2014’s Christmas adverts watch like a series of miniature movies. Retailers have mostly steered away from the “traditional end-of-year consumerism”, says Google and the underlying subtext seems to be a recurring theme of ‘giving’.
We looked at the ads that will serve the most as talking points at Christmas dinner 2014.
Costing around £1m to make and supporting charity WWF, the story of Monty and Mabel has continued off screen, onto pillows, pyjamas and products alike. Most coveted are the plush penguins, sales of which have been through the roof. On Twitter, ‘Monty The Penguin’ has accumulated a following of 35k, more than some retailers themselves.
“John Lewis could pick any product, from a couch to a tube of mascara, and they’d still be able to sell it well” psychologist Emma Kenny tells Retail Gazette.
The Coca Cola advert legitimises our Christmas spirit, year on year. It’s almost an annual event.
Perhaps the most controversial ad of them all this year, Sainsbury’s raised eyebrows with its account of a First World War Christmas.
“It’s a historic and valuable ad about kindred spirits” Kenny explains, “and it’s ironic that consumers hate something that really happened, but love an ad like John Lewis’s. Nobody wants to associate Christmas with war, they want decadence, but Sainsbury’s have done something special.”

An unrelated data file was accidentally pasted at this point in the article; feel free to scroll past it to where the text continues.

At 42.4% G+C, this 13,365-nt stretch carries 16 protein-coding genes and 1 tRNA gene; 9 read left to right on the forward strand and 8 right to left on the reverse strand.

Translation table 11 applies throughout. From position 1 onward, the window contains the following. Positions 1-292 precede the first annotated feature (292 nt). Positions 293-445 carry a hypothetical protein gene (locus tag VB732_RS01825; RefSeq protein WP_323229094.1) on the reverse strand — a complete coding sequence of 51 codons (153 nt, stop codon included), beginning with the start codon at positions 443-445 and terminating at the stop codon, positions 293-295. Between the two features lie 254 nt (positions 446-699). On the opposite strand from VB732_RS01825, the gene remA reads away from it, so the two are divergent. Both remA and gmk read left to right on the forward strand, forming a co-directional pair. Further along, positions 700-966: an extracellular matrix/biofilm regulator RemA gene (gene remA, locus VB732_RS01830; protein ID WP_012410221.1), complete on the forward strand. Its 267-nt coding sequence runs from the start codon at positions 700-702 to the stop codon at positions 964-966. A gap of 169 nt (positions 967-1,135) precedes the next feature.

Last night, McVitie’s launched its first Christmas ad campaign in over three decades, standing out from other retailers whose ads appeared on screens in November. If the timing doesn’t do it, the furry little animals should.
It’s been rather a tumultuous year for Mulberry, but the British brand used a little tongue-in-cheek humour with its Christmas campaign, allowing for traffic on its website to increase by 30% in following weeks.
It’s not easy for the grocers who can sometimes lack authenticity in their adverts.
“Food isn’t sexy or emotionally responsive even though we all need to go grocery shopping” says Kenny, so while Aldi’s advert might not have been the most creative, at the very least it focuses its attention on the core values of Christmas.
Not everyone has seen the Harrods 2014 advert, which is only airing online and in cinemas, but the advert is a change for the high end department store, which generally opts to push an advert for January sales. The memorable thing about this one, is the voiceover by Jane Horrocks.
Marks and Spencer
Marks & Spencer replaced celebrities for its 2014 Christmas advert with two fairies carrying out good deeds across the country and has been more viewed on YouTube than most retailers.
One of the lengthier ads, Romeo Beckham was a shining star in this year’s Burberry campaign. 50 well dressed dancers push the idea of extravagance and luxury, while Beckham plays the role of Cupid. Although Burberry was critiqued for casting young Beckham, the ad has been well received.